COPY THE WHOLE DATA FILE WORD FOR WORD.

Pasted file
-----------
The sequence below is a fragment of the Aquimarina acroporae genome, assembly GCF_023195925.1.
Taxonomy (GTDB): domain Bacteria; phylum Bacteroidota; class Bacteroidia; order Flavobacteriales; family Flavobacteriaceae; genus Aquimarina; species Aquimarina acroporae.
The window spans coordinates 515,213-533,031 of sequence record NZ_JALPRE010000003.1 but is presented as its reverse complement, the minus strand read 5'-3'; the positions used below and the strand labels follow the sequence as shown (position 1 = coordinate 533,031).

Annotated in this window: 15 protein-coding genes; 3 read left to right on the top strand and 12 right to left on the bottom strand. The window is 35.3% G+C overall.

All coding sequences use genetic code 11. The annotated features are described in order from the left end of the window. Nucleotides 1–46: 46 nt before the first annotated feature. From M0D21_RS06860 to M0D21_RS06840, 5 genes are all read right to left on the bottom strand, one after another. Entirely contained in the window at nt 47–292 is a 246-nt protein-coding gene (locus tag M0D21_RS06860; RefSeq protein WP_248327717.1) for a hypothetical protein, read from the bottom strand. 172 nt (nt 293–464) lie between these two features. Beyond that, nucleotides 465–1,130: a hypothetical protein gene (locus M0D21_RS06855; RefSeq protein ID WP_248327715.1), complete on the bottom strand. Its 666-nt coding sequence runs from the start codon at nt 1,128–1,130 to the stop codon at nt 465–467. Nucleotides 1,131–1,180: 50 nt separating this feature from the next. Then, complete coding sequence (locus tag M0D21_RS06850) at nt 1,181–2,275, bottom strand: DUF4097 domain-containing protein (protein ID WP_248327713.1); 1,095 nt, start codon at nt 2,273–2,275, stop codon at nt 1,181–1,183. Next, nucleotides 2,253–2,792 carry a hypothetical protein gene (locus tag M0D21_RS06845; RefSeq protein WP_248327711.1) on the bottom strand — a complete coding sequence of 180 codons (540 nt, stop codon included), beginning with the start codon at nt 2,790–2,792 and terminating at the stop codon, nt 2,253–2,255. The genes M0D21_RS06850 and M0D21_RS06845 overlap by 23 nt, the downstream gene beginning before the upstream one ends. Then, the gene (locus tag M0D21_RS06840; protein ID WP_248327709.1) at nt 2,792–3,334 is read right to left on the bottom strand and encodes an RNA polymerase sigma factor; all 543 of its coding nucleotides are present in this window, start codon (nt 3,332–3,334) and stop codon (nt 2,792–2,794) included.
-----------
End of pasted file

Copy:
The sequence below is a fragment of the Aquimarina acroporae genome, assembly GCF_023195925.1.
Taxonomy (GTDB): domain Bacteria; phylum Bacteroidota; class Bacteroidia; order Flavobacteriales; family Flavobacteriaceae; genus Aquimarina; species Aquimarina acroporae.
The window spans coordinates 515,213-533,031 of sequence record NZ_JALPRE010000003.1 but is presented as its reverse complement, the minus strand read 5'-3'; the positions used below and the strand labels follow the sequence as shown (position 1 = coordinate 533,031).

Annotated in this window: 15 protein-coding genes; 3 read left to right on the top strand and 12 right to left on the bottom strand. The window is 35.3% G+C overall.

All coding sequences use genetic code 11. The annotated features are described in order from the left end of the window. Nucleotides 1–46: 46 nt before the first annotated feature. From M0D21_RS06860 to M0D21_RS06840, 5 genes are all read right to left on the bottom strand, one after another. Entirely contained in the window at nt 47–292 is a 246-nt protein-coding gene (locus tag M0D21_RS06860; RefSeq protein WP_248327717.1) for a hypothetical protein, read from the bottom strand. 172 nt (nt 293–464) lie between these two features. Beyond that, nucleotides 465–1,130: a hypothetical protein gene (locus M0D21_RS06855; RefSeq protein ID WP_248327715.1), complete on the bottom strand. Its 666-nt coding sequence runs from the start codon at nt 1,128–1,130 to the stop codon at nt 465–467. Nucleotides 1,131–1,180: 50 nt separating this feature from the next. Then, complete coding sequence (locus tag M0D21_RS06850) at nt 1,181–2,275, bottom strand: DUF4097 domain-containing protein (protein ID WP_248327713.1); 1,095 nt, start codon at nt 2,273–2,275, stop codon at nt 1,181–1,183. Next, nucleotides 2,253–2,792 carry a hypothetical protein gene (locus tag M0D21_RS06845; RefSeq protein WP_248327711.1) on the bottom strand — a complete coding sequence of 180 codons (540 nt, stop codon included), beginning with the start codon at nt 2,790–2,792 and terminating at the stop codon, nt 2,253–2,255. The genes M0D21_RS06850 and M0D21_RS06845 overlap by 23 nt, the downstream gene beginning before the upstream one ends. Then, the gene (locus tag M0D21_RS06840; protein ID WP_248327709.1) at nt 2,792–3,334 is read right to left on the bottom strand and encodes an RNA polymerase sigma factor; all 543 of its coding nucleotides are present in this window, start codon (nt 3,332–3,334) and stop codon (nt 2,792–2,794) included.